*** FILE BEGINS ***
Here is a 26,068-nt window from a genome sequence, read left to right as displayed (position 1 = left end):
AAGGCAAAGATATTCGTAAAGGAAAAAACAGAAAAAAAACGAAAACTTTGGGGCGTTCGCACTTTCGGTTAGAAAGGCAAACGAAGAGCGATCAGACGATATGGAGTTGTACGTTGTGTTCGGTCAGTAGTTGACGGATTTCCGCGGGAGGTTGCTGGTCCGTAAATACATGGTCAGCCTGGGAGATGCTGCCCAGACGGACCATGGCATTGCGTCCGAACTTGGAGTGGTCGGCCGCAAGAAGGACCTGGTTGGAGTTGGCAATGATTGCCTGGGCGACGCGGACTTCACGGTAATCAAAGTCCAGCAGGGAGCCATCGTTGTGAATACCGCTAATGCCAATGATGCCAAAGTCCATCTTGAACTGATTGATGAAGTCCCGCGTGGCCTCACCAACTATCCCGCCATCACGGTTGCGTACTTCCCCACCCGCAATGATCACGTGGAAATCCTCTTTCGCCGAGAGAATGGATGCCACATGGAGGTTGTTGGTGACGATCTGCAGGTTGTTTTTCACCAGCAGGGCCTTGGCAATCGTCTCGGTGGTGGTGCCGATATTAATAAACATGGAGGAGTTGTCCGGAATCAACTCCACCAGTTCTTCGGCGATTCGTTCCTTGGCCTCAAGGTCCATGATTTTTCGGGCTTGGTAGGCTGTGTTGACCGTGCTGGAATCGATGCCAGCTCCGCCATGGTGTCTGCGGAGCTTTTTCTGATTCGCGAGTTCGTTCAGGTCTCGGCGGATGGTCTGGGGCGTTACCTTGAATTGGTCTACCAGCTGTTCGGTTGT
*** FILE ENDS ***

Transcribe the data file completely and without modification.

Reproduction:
Here is a 26,068-nt window from a genome sequence, read left to right as displayed (position 1 = left end):
AAGGCAAAGATATTCGTAAAGGAAAAAACAGAAAAAAAACGAAAACTTTGGGGCGTTCGCACTTTCGGTTAGAAAGGCAAACGAAGAGCGATCAGACGATATGGAGTTGTACGTTGTGTTCGGTCAGTAGTTGACGGATTTCCGCGGGAGGTTGCTGGTCCGTAAATACATGGTCAGCCTGGGAGATGCTGCCCAGACGGACCATGGCATTGCGTCCGAACTTGGAGTGGTCGGCCGCAAGAAGGACCTGGTTGGAGTTGGCAATGATTGCCTGGGCGACGCGGACTTCACGGTAATCAAAGTCCAGCAGGGAGCCATCGTTGTGAATACCGCTAATGCCAATGATGCCAAAGTCCATCTTGAACTGATTGATGAAGTCCCGCGTGGCCTCACCAACTATCCCGCCATCACGGTTGCGTACTTCCCCACCCGCAATGATCACGTGGAAATCCTCTTTCGCCGAGAGAATGGATGCCACATGGAGGTTGTTGGTGACGATCTGCAGGTTGTTTTTCACCAGCAGGGCCTTGGCAATCGTCTCGGTGGTGGTGCCGATATTAATAAACATGGAGGAGTTGTCCGGAATCAACTCCACCAGTTCTTCGGCGATTCGTTCCTTGGCCTCAAGGTCCATGATTTTTCGGGCTTGGTAGGCTGTGTTGACCGTGCTGGAATCGATGCCAGCTCCGCCATGGTGTCTGCGGAGCTTTTTCTGATTCGCGAGTTCGTTCAGGTCTCGGCGGATGGTCTGGGGCGTTACCTTGAATTGGTCTACCAGCTGTTCGGTTGT